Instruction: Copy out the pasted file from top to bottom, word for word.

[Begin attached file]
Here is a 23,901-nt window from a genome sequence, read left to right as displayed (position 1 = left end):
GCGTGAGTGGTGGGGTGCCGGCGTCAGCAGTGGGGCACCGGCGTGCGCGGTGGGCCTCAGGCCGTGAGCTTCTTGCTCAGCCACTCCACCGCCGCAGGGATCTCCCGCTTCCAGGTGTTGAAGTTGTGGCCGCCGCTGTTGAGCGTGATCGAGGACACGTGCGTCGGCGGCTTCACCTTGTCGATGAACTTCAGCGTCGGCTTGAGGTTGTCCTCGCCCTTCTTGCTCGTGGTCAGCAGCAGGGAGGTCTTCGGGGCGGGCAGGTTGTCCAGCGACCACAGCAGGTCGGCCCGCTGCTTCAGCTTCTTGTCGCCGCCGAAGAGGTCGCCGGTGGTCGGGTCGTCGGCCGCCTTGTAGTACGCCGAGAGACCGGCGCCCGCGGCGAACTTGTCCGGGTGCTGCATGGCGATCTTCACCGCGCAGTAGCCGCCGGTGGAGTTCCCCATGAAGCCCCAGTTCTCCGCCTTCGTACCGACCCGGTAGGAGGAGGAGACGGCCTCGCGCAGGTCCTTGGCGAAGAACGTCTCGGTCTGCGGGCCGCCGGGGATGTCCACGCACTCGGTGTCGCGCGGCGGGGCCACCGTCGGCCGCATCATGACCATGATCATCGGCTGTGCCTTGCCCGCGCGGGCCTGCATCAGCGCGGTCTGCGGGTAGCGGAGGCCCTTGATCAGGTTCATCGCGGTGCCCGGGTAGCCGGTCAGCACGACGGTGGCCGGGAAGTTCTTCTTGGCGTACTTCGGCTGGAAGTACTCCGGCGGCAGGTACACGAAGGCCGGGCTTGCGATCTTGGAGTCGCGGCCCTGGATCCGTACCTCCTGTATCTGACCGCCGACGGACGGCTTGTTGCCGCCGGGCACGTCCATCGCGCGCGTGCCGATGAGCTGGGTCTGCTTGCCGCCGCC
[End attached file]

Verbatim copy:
Here is a 23,901-nt window from a genome sequence, read left to right as displayed (position 1 = left end):
GCGTGAGTGGTGGGGTGCCGGCGTCAGCAGTGGGGCACCGGCGTGCGCGGTGGGCCTCAGGCCGTGAGCTTCTTGCTCAGCCACTCCACCGCCGCAGGGATCTCCCGCTTCCAGGTGTTGAAGTTGTGGCCGCCGCTGTTGAGCGTGATCGAGGACACGTGCGTCGGCGGCTTCACCTTGTCGATGAACTTCAGCGTCGGCTTGAGGTTGTCCTCGCCCTTCTTGCTCGTGGTCAGCAGCAGGGAGGTCTTCGGGGCGGGCAGGTTGTCCAGCGACCACAGCAGGTCGGCCCGCTGCTTCAGCTTCTTGTCGCCGCCGAAGAGGTCGCCGGTGGTCGGGTCGTCGGCCGCCTTGTAGTACGCCGAGAGACCGGCGCCCGCGGCGAACTTGTCCGGGTGCTGCATGGCGATCTTCACCGCGCAGTAGCCGCCGGTGGAGTTCCCCATGAAGCCCCAGTTCTCCGCCTTCGTACCGACCCGGTAGGAGGAGGAGACGGCCTCGCGCAGGTCCTTGGCGAAGAACGTCTCGGTCTGCGGGCCGCCGGGGATGTCCACGCACTCGGTGTCGCGCGGCGGGGCCACCGTCGGCCGCATCATGACCATGATCATCGGCTGTGCCTTGCCCGCGCGGGCCTGCATCAGCGCGGTCTGCGGGTAGCGGAGGCCCTTGATCAGGTTCATCGCGGTGCCCGGGTAGCCGGTCAGCACGACGGTGGCCGGGAAGTTCTTCTTGGCGTACTTCGGCTGGAAGTACTCCGGCGGCAGGTACACGAAGGCCGGGCTTGCGATCTTGGAGTCGCGGCCCTGGATCCGTACCTCCTGTATCTGACCGCCGACGGACGGCTTGTTGCCGCCGGGCACGTCCATCGCGCGCGTGCCGATGAGCTGGGTCTGCTTGCCGCCGCC